Britain largest four banks - HSBC, Royal Bank of Scotland, Lloyds Banking Group, and Barclays - are facing losses of close to £80bn over their own forecasts on loans sanctioned to customers, said the Bank of England in its Financial Stability Report.
According to BoE, £71bn had been set aside by the lenders in provisions. However, the losses on customer debts such as credit cards and mortgages will run up to £100bn in the event that the "write-off rates return to their pre-crisis average" and £150bn if losses go up to "levels seen in the early 1990s recession," reports the Daily Telegraph.
In a worst case scenario, consumer debt losses could come up to 28 per cent of the banks' £281bn worth core tier one capital - their insurance against future financial instability.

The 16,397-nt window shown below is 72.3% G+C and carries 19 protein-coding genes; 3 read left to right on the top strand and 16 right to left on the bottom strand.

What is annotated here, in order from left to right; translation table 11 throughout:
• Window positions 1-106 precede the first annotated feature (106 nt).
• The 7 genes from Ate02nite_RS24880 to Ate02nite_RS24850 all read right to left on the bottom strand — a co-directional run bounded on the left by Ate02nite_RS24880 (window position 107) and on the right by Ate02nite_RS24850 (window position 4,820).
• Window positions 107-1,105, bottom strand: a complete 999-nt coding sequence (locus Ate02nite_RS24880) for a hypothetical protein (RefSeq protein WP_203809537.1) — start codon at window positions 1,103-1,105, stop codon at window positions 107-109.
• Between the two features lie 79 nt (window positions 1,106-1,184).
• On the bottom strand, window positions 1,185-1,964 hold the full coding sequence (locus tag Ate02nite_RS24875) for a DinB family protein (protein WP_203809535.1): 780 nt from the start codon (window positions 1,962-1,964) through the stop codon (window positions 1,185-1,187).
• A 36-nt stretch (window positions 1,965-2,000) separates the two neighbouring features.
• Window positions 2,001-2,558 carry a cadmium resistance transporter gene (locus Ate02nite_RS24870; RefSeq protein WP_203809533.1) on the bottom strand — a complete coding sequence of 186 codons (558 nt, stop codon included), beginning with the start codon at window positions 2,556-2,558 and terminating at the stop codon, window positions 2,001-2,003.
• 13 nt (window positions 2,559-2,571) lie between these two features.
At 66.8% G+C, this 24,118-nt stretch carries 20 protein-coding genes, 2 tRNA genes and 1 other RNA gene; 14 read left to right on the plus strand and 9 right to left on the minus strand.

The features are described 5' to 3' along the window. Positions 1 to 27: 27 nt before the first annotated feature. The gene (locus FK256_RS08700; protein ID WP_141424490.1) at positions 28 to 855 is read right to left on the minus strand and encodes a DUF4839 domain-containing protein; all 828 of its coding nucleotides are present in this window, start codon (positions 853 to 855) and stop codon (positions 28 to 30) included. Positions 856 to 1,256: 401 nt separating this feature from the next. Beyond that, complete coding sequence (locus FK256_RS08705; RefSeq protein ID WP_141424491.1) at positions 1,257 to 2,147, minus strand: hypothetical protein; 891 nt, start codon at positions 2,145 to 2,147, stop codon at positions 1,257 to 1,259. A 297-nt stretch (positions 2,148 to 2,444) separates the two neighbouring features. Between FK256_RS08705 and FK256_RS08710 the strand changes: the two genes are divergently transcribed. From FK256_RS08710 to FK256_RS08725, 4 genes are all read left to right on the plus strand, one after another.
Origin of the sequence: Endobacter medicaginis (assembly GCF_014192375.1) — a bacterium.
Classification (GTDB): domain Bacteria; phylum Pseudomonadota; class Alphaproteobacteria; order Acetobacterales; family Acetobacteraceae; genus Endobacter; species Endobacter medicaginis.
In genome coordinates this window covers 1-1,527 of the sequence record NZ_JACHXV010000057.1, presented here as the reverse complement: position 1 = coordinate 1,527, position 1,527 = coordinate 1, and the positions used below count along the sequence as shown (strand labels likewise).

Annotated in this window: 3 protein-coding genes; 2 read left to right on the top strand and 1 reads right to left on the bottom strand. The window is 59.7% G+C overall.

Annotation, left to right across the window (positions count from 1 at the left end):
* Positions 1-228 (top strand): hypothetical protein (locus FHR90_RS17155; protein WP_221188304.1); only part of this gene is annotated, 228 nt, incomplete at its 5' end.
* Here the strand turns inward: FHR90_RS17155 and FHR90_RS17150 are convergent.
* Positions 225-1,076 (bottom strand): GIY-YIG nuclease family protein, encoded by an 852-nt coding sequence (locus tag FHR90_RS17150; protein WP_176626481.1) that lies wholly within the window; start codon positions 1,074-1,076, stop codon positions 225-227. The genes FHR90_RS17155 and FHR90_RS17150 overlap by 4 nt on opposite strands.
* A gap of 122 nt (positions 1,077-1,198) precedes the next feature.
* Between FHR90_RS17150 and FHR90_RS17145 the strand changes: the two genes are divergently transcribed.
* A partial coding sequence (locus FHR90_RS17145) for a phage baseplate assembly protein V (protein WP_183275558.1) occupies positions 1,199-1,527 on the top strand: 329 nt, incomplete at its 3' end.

The report says that the other risk that the banks could face include a growing eurozone crisis since they have a combined exposure of around £498bn to Irish, Spanish, French and German debt.
Globally, lenders will also be required to raise €577bn to meet the new rules of the Basel Committee on Banking Supervision ahead of their implementation in 2019.
"By maintaining historical retention rates, the major UK banks could meet the new capital requirements by the end of the transition period while still increasing risk-weighted assets by around 7pc per annum - roughly comparable to the average between 1998 and 2003," said BoE.